This post contains the contribution by Andrew Morrison to the conversationally framed symposium on Critiquing the North American Design PhD hosted by Carnegie Mellon University (CMU) this fall. Led by Cameron Tonkinwise and Laurene Vaughan, the symposium offered a unique platform for discussing the legacies and current initiatives in doctoral education in design as well as its potential futures.
The School of Design at Carnegie Mellon University hosted this international symposium ‘Critiquing the North American Design PhD‘ to discuss the character and direction of the PhD in design specifically in the North American context. This event is part of their initiative to reshape the leading work of this institution in design education and research, and especially doctoral design education. International and regional presenters discussed their experience in working with PhD education and research and its relevance to wider design communities and professionals.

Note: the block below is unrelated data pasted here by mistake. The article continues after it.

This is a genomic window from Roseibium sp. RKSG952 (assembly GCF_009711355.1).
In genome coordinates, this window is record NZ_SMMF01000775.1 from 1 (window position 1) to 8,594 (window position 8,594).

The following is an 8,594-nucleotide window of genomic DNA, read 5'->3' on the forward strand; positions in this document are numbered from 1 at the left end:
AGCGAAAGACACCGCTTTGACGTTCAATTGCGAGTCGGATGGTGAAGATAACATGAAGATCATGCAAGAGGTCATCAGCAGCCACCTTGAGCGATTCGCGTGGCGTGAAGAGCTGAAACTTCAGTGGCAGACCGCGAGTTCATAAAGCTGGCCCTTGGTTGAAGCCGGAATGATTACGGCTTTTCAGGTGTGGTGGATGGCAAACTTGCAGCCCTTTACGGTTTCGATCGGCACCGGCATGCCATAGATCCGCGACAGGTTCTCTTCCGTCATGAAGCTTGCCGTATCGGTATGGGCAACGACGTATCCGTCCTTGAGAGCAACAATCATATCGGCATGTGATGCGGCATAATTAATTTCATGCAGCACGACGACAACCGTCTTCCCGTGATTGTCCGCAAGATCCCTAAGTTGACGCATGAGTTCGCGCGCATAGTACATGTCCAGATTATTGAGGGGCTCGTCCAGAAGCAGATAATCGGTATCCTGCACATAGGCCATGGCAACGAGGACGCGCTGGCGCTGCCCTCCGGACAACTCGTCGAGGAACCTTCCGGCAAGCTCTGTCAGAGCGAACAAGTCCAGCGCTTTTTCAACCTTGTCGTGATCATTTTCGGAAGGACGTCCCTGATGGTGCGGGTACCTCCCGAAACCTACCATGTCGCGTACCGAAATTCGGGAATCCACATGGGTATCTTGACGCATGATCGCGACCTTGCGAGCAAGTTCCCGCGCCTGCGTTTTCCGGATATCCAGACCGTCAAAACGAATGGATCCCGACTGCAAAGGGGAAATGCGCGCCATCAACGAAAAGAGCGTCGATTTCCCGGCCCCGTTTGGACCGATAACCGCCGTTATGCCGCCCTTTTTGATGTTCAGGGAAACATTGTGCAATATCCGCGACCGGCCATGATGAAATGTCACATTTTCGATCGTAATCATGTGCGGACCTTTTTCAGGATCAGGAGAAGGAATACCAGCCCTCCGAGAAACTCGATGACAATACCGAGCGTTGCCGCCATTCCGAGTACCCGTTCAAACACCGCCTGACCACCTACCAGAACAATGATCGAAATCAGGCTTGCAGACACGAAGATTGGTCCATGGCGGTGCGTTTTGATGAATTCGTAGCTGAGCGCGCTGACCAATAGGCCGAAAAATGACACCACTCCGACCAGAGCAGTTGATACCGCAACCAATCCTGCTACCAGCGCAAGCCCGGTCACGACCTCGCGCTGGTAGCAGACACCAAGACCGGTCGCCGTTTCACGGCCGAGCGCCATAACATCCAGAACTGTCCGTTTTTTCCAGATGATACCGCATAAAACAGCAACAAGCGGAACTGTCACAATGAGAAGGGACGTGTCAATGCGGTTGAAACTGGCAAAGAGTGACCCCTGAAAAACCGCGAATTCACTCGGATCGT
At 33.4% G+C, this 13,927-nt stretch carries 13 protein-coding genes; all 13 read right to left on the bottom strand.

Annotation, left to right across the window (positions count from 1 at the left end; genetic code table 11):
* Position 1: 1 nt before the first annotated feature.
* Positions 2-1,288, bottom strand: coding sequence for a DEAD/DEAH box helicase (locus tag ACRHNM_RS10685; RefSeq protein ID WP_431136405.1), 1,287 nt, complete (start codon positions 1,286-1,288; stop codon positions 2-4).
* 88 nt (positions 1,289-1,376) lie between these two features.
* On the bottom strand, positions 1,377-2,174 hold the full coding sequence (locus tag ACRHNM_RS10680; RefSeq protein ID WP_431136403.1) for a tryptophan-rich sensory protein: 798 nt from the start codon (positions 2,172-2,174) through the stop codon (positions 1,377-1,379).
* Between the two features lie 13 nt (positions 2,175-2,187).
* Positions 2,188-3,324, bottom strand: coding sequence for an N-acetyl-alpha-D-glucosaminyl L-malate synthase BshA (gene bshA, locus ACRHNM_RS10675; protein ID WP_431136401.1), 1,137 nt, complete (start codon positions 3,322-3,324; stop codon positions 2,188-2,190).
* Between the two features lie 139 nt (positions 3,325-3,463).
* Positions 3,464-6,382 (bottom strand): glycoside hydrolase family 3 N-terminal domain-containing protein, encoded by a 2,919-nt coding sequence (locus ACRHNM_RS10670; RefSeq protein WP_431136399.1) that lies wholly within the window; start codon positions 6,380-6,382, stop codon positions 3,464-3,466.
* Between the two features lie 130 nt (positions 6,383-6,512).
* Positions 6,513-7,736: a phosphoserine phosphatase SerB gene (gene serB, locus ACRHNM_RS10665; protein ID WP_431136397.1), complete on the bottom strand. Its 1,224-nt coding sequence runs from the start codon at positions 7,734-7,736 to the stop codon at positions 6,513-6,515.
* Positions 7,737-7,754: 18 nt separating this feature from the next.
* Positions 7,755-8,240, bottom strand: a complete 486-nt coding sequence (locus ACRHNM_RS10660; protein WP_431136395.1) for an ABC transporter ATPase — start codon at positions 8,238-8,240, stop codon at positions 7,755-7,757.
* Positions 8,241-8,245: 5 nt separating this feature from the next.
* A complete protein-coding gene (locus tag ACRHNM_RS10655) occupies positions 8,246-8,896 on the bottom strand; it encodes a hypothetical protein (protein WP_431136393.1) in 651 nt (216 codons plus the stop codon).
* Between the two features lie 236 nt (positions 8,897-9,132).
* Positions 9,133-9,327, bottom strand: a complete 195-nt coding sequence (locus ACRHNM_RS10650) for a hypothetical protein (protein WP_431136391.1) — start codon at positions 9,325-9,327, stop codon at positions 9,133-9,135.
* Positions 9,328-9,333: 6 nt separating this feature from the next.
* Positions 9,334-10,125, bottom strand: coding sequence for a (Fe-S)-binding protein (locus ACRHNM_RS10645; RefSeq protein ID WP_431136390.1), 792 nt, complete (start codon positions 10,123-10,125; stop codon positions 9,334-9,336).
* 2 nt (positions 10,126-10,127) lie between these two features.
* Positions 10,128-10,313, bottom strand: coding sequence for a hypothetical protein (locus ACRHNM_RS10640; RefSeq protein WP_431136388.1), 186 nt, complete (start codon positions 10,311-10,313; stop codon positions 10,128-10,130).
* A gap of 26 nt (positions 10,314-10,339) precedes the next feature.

I was happy to accept Professor Andrew Morrison’s invitation to attend the Verdikt-conference on “Rock ‘n’ Roll Technologies” at the Rica Nidelvin Hotell in Trondheim, Norway this week. The conference was sponsored by the information communication technologies (ICT) arm of the Norwegian Research Council, and Morrison was presenting on outcomes of collaborative research that he and many colleagues and PhD students at Arkitektur- og designHøgskolen i Oslo have completed, in part with VERDIKT funding.
Last week the Ulstein Bridge Concept (UBC) was presented at the Relating Systems Thinking & Design 2013 symposium at the Oslo School of Architecture and Design (AHO). The symposium attracted 200 participants from all around the world, and offered 32 presentations by scholars and practitioners working at the intersection of systems thinking and design, including well-known thinkers like Fred Collopy, Harold Nelson, Carlo Vezzoli and Peter Jones.